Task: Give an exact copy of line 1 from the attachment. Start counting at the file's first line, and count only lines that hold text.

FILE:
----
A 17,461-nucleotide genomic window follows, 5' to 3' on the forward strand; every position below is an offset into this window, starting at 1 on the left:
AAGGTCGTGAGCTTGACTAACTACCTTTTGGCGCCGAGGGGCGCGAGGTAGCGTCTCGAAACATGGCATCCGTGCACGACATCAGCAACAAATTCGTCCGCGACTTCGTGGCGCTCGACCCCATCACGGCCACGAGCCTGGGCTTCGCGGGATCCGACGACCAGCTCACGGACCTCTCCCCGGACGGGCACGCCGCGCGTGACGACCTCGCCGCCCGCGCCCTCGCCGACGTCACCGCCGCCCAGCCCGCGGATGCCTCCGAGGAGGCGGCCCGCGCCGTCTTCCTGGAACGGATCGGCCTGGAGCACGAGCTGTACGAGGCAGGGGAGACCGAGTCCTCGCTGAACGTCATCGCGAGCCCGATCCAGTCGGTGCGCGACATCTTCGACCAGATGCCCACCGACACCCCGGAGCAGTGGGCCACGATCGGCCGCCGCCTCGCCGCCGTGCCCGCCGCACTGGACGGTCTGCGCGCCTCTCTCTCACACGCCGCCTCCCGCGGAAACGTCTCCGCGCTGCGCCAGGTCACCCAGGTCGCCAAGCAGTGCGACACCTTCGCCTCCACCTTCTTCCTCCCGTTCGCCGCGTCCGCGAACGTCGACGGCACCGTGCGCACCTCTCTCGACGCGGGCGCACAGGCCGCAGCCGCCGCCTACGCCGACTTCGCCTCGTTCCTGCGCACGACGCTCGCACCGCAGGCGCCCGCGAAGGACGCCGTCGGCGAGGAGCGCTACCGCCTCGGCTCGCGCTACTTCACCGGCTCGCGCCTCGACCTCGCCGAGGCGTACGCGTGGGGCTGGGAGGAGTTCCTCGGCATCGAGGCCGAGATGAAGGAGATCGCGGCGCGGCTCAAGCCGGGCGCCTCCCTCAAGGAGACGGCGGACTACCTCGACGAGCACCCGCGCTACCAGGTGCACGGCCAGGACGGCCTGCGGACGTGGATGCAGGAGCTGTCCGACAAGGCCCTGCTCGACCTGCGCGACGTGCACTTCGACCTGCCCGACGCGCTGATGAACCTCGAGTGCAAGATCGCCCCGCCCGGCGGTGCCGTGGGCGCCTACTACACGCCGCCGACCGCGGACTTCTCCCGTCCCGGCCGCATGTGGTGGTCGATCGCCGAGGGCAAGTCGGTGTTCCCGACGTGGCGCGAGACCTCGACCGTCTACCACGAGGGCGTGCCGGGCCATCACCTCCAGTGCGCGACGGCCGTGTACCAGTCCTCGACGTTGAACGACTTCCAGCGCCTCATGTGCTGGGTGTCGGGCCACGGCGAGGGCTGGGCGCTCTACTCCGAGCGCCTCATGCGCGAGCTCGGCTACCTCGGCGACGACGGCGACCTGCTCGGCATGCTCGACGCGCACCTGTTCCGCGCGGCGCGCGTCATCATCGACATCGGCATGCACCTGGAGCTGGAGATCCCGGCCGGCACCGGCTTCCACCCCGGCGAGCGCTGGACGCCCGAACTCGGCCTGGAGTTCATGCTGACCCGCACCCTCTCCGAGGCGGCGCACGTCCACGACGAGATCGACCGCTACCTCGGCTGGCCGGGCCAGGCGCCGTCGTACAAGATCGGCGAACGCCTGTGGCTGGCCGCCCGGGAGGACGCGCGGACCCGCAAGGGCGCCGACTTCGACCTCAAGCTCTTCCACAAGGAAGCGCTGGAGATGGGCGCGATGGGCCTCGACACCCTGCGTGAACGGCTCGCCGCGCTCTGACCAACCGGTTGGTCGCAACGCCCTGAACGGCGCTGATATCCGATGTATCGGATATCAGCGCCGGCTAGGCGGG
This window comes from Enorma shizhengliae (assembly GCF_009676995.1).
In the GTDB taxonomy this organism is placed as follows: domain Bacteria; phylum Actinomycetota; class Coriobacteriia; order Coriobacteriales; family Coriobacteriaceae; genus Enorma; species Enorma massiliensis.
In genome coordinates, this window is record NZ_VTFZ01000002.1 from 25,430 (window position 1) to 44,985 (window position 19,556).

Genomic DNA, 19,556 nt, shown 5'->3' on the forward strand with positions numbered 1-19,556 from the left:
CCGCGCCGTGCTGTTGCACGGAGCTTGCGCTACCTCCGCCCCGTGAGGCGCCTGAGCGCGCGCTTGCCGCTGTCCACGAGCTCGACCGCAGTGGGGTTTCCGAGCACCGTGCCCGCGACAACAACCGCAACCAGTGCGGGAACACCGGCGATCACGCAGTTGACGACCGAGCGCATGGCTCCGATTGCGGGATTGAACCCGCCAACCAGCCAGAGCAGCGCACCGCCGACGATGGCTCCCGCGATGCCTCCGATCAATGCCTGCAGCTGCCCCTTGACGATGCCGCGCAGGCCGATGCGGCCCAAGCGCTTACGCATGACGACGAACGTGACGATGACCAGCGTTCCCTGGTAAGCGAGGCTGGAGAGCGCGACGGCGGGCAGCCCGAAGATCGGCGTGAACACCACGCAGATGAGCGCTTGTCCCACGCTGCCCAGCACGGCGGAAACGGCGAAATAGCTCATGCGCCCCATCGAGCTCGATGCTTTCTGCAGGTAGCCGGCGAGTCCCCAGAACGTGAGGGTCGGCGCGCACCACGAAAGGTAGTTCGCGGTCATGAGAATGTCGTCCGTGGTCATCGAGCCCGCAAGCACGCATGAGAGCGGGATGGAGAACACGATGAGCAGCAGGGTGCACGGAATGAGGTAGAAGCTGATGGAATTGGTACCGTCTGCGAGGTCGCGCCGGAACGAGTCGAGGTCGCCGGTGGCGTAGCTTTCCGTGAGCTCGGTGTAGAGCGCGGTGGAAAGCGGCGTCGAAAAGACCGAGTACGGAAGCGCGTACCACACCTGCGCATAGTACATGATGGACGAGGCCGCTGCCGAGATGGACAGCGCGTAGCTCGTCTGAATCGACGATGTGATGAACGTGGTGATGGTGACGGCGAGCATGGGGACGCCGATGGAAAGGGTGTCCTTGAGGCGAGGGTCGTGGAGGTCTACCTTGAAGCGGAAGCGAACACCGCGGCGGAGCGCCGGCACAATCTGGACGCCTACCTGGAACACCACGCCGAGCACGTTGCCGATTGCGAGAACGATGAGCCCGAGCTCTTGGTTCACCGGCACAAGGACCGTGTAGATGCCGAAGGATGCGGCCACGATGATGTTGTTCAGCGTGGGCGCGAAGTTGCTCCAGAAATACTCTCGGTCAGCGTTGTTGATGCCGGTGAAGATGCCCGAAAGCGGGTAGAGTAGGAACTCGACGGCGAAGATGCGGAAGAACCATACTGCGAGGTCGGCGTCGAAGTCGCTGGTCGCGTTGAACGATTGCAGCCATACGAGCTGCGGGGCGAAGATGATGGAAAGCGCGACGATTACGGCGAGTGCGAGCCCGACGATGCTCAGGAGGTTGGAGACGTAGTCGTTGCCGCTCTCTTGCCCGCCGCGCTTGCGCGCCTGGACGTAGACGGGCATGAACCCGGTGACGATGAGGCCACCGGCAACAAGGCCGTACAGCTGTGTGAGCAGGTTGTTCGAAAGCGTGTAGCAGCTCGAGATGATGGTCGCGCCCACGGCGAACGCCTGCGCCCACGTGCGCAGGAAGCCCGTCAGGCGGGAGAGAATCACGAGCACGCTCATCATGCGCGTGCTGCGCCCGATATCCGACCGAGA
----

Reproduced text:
A 17,461-nucleotide genomic window follows, 5' to 3' on the forward strand; every position below is an offset into this window, starting at 1 on the left: